The scientific teams of Regeneron Pharmaceuticals Inc. and Alnylam Pharmaceuticals Inc. have "enough work to occupy us for the next 10 years comfortably," thanks to known genetically validated targets, according to the latter's R&D chief, Akshay Vaishnaw. "Having said that, new targets will continue to emerge."
Tarrytown, N.Y.-based Regeneron is pledging $800 million in up-front cash and equity, along with as much as $200 million in near-term milestones, to Alnylam, of Cambridge, Mass., in a deal to discover, develop and commercialize RNAi therapies by taking aim at targets in the eye and central nervous system (CNS) plus some in the liver.
Alnylam has turned up preclinical findings that show potent and durable delivery of RNAi candidates to silence genes in the eye and CNS. Regeneron brings its Velocisuite technologies – a collection of methods that allows scientists to determine which genes are the best targets and then quickly make fully human antibodies – and the Regeneron Genetics Center (RGC).
Specifically, Regeneron has agreed to make a $400 million up-front payment to Alnylam and to buy $400 million of Alnylam equity at a price per share of $90 (4.44 million common shares), based on the volume-weighted average price over the last 15-trading-day period. Alnylam's potential $200 million in milestone payments are linked to criteria during early clinical development for the eye and CNS programs. The companies plan to push programs directed at 30 targets and introduce many into clinical development during the initial five-year discovery period, which includes an option to extend. For each program, Regeneron is providing Alnylam with $2.5 million in funding at the start and $2.5 million more at lead candidate identification, translating to the possibility of $30 million in annual discovery funding to Alnylam as the alliance matures.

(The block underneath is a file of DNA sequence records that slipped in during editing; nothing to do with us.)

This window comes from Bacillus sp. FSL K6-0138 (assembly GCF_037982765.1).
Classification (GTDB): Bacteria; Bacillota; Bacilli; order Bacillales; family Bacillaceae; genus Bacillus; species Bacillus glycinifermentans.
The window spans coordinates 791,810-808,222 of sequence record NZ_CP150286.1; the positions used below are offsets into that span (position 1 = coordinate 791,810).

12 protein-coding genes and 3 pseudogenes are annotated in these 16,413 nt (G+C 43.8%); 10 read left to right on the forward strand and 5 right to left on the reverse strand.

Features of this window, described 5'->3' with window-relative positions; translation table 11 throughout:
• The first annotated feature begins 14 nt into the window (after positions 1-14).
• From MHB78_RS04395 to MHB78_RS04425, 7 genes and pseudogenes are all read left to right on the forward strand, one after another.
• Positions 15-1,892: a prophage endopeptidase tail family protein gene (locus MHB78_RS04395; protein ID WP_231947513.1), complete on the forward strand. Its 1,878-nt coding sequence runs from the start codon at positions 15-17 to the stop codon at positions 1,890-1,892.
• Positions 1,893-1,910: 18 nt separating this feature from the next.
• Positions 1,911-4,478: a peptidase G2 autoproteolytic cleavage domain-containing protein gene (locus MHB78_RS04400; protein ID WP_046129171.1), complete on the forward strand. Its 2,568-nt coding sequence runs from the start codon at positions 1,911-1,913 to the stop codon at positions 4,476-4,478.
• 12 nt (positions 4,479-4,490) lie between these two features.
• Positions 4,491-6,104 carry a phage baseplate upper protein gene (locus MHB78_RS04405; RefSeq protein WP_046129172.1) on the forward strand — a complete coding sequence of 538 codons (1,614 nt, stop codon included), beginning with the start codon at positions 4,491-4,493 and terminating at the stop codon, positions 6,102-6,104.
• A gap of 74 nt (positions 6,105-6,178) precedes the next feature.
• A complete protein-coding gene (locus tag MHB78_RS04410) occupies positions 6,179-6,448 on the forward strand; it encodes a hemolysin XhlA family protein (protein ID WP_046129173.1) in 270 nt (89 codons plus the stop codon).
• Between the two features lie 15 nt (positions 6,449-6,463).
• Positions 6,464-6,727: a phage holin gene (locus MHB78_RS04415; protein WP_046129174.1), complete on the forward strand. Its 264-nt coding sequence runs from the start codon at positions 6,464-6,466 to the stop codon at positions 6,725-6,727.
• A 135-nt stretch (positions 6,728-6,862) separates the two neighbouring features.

Regeneron will lead development and commercialization for all programs targeting eye disorders, with Alnylam in line for potential milestone and royalty payments. CNS efforts will be jointly advanced with alternating leadership, the lead party taking on global development and commercial work. Both companies will have the option at the point of candidate selection to take part equally in would-be profits from programs steered by the other party.
With regard to the liver, programs include a planned joint effort evaluating anti-C5 antibody-siRNA combinations for C5 complement-mediated diseases, including Regeneron's pozelimab (REGN-3918) for paroxysmal nocturnal hemoglobinuria, which has reached the phase I stage, with Alnylam's phase II RNAi player, cemdisiran. Alnylam keeps control of cemdisiran in atypical hemolytic-uremic syndrome as a monotherapy and Regeneron will take the helm of combo projects. The parties will split investment and potential profits on the monotherapy bid, and Alnylam stands to collect royalties on combo sales. For all other liver programs in the tie-up, parties will alternate leadership and participate equally in profits that might come.
The companies are still moving ahead with their pact to identify RNAi prospects for nonalcoholic steatohepatitis, based on novel RGC findings. Alnylam hangs onto broad global rights to all of its other unpartnered liver-directed programs.